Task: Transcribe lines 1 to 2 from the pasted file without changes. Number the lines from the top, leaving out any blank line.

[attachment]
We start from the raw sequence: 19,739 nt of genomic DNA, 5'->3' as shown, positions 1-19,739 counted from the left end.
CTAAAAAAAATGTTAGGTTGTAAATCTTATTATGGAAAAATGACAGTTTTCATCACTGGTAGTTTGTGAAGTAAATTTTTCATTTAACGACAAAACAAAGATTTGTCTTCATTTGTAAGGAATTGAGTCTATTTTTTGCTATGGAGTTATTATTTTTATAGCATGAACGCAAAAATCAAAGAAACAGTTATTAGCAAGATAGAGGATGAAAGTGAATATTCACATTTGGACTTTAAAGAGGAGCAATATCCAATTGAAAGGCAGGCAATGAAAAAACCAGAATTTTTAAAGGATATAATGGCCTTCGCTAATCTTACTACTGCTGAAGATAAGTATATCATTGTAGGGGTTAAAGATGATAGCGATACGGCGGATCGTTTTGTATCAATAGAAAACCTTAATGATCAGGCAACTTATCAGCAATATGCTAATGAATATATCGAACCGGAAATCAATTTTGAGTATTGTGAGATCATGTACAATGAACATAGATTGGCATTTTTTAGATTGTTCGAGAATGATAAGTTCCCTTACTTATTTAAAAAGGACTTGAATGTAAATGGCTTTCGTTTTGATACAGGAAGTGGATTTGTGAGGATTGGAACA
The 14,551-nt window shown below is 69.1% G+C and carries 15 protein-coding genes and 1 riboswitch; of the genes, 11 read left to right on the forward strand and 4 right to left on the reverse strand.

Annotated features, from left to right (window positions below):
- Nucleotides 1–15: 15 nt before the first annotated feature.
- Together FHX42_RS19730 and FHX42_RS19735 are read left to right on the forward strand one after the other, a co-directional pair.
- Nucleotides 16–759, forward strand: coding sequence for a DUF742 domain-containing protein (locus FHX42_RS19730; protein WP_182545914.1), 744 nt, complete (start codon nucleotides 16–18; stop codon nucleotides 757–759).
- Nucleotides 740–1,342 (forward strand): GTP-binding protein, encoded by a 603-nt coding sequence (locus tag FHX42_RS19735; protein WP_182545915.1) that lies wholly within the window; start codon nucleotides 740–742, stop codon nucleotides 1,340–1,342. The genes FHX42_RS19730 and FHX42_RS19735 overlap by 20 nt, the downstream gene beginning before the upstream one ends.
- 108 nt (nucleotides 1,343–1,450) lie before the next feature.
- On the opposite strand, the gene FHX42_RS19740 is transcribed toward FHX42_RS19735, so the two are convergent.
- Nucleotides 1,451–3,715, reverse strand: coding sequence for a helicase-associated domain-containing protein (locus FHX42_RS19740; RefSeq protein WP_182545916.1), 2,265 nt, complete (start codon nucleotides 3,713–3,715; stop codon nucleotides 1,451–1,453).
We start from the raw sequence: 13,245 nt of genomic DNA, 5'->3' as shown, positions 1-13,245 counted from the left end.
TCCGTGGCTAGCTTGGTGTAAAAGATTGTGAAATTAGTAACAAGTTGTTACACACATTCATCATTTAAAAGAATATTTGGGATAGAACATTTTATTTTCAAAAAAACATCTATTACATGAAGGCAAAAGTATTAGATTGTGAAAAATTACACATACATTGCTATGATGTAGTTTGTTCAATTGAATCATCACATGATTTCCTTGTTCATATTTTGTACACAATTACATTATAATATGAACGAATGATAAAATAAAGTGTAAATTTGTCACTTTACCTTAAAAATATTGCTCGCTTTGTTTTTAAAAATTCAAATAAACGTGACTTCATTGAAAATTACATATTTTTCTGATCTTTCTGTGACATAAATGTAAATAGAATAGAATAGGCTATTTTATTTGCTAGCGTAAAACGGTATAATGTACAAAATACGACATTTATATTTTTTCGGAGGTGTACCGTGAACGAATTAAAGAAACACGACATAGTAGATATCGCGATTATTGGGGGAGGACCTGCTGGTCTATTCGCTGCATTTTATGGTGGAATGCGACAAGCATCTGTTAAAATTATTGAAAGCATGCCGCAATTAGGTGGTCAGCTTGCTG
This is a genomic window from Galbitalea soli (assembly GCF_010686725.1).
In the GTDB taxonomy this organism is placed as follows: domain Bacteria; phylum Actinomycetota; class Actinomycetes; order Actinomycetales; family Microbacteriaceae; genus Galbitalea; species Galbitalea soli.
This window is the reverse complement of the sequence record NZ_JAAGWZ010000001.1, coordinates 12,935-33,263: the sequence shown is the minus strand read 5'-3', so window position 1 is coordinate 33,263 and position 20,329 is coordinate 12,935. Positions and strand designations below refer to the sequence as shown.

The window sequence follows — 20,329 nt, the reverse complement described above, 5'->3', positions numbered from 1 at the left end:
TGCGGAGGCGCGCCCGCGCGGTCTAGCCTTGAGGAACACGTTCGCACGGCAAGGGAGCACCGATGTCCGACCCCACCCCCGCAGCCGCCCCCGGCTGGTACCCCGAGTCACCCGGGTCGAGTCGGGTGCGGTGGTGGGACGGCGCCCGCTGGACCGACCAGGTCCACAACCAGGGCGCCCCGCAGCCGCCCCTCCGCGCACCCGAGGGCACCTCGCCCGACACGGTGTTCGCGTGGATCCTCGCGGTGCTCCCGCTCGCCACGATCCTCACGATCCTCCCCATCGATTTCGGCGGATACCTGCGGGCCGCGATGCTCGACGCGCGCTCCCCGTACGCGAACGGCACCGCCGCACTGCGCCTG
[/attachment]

We start from the raw sequence: 19,739 nt of genomic DNA, 5'->3' as shown, positions 1-19,739 counted from the left end.
CTAAAAAAAATGTTAGGTTGTAAATCTTATTATGGAAAAATGACAGTTTTCATCACTGGTAGTTTGTGAAGTAAATTTTTCATTTAACGACAAAACAAAGATTTGTCTTCATTTGTAAGGAATTGAGTCTATTTTTTGCTATGGAGTTATTATTTTTATAGCATGAACGCAAAAATCAAAGAAACAGTTATTAGCAAGATAGAGGATGAAAGTGAATATTCACATTTGGACTTTAAAGAGGAGCAATATCCAATTGAAAGGCAGGCAATGAAAAAACCAGAATTTTTAAAGGATATAATGGCCTTCGCTAATCTTACTACTGCTGAAGATAAGTATATCATTGTAGGGGTTAAAGATGATAGCGATACGGCGGATCGTTTTGTATCAATAGAAAACCTTAATGATCAGGCAACTTATCAGCAATATGCTAATGAATATATCGAACCGGAAATCAATTTTGAGTATTGTGAGATCATGTACAATGAACATAGATTGGCATTTTTTAGATTGTTCGAGAATGATAAGTTCCCTTACTTATTTAAAAAGGACTTGAATGTAAATGGCTTTCGTTTTGATACAGGAAGTGGATTTGTGAGGATTGGAACA